>
    > So SAX take about 50 % of the time !!
    >
    > Do you know faster XML API ?

    SAX uses callbacks. startElement/endElement probably calls some code
    that processes the result. It is *that* code which is taking up CPU
    time, you should see what is under that part of the callstack.

    --
    Daniel Pitts' Tech Blog: <http://virtualinfinity.net/wordpress/>
    Daniel Pitts, Nov 13, 2008
    #9
  10. Sigfried

    Lew Guest

    Arne Vajhøj wrote:
    > Roedy Green wrote:
    >> On Wed, 12 Nov 2008 09:16:44 +0100, Sigfried <>
    >> wrote, quoted or indirectly quoted someone who said :
    >>> Do you know faster XML API ?

    >>
    >> XML/SAX is inherently a high-overhead format, best used for small
    >> files.

    >
    > No - SAX is the XML parser for huge files.
    >
    > For small files DOM and XPath is much easier.


    Quite so. The advantage of SAX over DOM is that it is quite fast, very easy
    on memory requirements and suitable for single-pass processing of XML
    documents. Its disadvantage is that it does not keep an in-memory
    representation of the XML document for repeated processing.

    --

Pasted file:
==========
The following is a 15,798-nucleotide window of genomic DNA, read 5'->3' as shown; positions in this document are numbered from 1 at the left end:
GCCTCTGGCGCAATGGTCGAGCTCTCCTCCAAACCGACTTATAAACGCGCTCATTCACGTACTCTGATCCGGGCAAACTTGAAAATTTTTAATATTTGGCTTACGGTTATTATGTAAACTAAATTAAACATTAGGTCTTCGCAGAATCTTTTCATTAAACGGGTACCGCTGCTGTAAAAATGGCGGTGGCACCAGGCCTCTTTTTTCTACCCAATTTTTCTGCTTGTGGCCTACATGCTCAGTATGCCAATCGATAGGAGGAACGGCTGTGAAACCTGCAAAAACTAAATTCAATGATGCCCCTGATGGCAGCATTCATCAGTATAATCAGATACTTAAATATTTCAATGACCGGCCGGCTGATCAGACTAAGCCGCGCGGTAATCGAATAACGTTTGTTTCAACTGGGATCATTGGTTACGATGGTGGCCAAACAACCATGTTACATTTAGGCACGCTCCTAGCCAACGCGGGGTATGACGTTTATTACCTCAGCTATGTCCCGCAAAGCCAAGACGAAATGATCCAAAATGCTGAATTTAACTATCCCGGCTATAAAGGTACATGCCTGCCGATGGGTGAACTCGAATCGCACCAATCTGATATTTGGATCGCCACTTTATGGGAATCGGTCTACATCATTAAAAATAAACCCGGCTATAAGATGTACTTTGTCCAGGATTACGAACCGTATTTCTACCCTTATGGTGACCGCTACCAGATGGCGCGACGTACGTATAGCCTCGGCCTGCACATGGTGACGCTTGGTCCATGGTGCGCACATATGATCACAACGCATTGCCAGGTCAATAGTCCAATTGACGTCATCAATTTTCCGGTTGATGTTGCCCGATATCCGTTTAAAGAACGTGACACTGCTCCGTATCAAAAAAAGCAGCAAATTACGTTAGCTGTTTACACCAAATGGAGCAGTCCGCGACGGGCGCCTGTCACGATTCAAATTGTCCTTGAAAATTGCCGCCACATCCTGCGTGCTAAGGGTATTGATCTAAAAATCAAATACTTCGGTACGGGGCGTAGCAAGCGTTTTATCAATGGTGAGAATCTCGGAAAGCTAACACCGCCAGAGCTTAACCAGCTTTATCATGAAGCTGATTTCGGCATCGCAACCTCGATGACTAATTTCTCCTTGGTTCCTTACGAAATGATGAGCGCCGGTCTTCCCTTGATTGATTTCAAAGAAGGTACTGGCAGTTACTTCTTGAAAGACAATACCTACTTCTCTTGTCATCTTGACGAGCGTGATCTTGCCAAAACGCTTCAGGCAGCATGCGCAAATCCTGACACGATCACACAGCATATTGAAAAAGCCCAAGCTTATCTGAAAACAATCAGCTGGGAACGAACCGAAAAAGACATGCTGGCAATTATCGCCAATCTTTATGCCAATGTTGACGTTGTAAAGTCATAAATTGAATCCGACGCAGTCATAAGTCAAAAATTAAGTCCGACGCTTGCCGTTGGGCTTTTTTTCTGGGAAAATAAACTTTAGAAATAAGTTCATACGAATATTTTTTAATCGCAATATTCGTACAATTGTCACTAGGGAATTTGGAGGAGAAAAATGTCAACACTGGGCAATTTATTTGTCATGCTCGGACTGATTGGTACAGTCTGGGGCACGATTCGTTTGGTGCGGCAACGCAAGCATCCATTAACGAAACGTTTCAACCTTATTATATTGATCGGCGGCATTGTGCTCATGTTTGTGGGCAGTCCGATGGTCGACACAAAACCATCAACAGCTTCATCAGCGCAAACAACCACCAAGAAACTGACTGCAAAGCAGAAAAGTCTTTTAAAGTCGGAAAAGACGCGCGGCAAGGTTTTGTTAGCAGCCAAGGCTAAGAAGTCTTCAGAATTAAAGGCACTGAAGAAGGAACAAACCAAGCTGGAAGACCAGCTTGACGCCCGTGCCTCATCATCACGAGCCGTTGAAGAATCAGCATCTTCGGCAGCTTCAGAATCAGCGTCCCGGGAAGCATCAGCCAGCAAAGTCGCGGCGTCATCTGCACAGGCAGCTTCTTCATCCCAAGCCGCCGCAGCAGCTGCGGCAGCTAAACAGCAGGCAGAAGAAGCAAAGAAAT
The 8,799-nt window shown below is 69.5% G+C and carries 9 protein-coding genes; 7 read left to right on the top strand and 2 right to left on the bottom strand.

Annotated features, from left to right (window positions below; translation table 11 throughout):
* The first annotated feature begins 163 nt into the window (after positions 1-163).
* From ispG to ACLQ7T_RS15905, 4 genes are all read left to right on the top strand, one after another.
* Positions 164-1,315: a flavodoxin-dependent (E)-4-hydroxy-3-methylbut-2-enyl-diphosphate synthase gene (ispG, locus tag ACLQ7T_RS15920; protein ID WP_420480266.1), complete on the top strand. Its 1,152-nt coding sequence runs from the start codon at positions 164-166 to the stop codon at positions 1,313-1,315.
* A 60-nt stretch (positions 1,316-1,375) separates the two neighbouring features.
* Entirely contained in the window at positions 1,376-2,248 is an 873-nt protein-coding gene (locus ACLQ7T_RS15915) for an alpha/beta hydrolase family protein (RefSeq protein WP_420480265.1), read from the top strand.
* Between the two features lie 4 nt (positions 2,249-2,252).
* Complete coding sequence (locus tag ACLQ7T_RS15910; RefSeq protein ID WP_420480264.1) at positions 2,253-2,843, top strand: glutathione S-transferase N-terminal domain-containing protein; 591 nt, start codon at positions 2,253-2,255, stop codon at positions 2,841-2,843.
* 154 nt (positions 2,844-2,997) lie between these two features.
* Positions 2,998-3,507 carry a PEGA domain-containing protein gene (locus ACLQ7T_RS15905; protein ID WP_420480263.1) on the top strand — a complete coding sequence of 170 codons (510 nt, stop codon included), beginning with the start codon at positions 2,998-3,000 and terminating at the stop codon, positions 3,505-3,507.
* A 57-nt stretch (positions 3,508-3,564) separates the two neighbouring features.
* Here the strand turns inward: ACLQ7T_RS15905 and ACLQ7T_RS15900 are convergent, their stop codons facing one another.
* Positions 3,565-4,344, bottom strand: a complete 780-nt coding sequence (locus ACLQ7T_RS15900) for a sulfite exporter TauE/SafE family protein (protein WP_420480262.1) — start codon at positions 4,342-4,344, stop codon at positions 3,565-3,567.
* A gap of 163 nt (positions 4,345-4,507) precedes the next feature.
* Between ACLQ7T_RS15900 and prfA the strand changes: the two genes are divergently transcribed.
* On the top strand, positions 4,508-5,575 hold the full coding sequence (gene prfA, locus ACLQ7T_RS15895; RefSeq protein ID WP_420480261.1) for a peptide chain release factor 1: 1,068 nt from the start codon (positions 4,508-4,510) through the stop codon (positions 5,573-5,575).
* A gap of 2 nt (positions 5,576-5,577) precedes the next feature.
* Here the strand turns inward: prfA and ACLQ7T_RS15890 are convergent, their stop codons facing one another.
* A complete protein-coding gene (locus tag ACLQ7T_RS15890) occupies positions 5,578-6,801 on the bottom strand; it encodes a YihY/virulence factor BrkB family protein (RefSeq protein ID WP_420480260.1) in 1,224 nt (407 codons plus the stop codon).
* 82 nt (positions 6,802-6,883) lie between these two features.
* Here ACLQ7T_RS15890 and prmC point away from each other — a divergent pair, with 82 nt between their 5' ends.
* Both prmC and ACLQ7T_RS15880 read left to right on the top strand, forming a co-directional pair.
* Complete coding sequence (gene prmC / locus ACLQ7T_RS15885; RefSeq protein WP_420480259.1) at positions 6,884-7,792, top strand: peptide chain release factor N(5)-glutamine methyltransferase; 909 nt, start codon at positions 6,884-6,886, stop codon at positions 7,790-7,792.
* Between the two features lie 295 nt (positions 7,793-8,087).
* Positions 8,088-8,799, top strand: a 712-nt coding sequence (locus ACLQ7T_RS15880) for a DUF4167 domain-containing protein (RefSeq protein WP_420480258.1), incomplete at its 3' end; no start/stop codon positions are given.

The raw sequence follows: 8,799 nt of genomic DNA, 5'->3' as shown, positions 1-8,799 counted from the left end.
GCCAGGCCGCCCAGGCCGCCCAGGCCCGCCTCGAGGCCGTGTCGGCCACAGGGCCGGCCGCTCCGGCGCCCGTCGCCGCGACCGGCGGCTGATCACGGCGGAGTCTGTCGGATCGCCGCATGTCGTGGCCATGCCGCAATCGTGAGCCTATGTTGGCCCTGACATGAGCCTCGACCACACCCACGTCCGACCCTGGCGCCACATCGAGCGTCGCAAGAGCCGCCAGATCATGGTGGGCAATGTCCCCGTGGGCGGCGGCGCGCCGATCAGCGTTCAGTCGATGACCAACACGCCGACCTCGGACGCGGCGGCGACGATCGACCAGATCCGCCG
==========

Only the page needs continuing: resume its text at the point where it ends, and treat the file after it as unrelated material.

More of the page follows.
Lew
    Lew, Nov 13, 2008
    #10
  11. Lew wrote:
    > Arne Vajhøj wrote:
    >> Roedy Green wrote:
    >>> On Wed, 12 Nov 2008 09:16:44 +0100, Sigfried <>
    >>> wrote, quoted or indirectly quoted someone who said :
    >>>> Do you know faster XML API ?
    >>>
    >>> XML/SAX is inherently a high-overhead format, best used for small
    >>> files.

    >>
    >> No - SAX is the XML parser for huge files.
    >>
    >> For small files DOM and XPath is much easier.

    >
    > Quite so. The advantage of SAX over DOM is that it is quite fast, very
    > easy on memory requirements and suitable for single-pass processing of
    > XML documents. Its disadvantage is that it does not keep an in-memory
    > representation of the XML document for repeated processing.


    Plus compared to XPath you need to write a lot of code to do some
    advanced searching.

    Arne
    Arne Vajhøj, Nov 13, 2008
    #11
  12. Lew wrote:
    > Arne Vajhøj wrote:
    >> Roedy Green wrote:
    >>> On Wed, 12 Nov 2008 09:16:44 +0100, Sigfried
    >>> <>
    >>> wrote, quoted or indirectly quoted someone who said :
    >>>> Do you know faster XML API ?
    >>>
    >>> XML/SAX is inherently a high-overhead format, best used for small
    >>> files.

    >>
    >> No - SAX is the XML parser for huge files.
    >>
    >> For small files DOM and XPath is much easier.

    >
    > Quite so. The advantage of SAX over DOM is that it is quite fast,
    > very easy on memory requirements and suitable for single-pass
    > processing of XML documents. Its disadvantage is that it does not
    > keep an in-memory representation of the XML document for repeated
    > processing.


    However, if you want to create an in-memory representation of a subset
    of a huge document, SAX is the way to build it. In fact, making SAX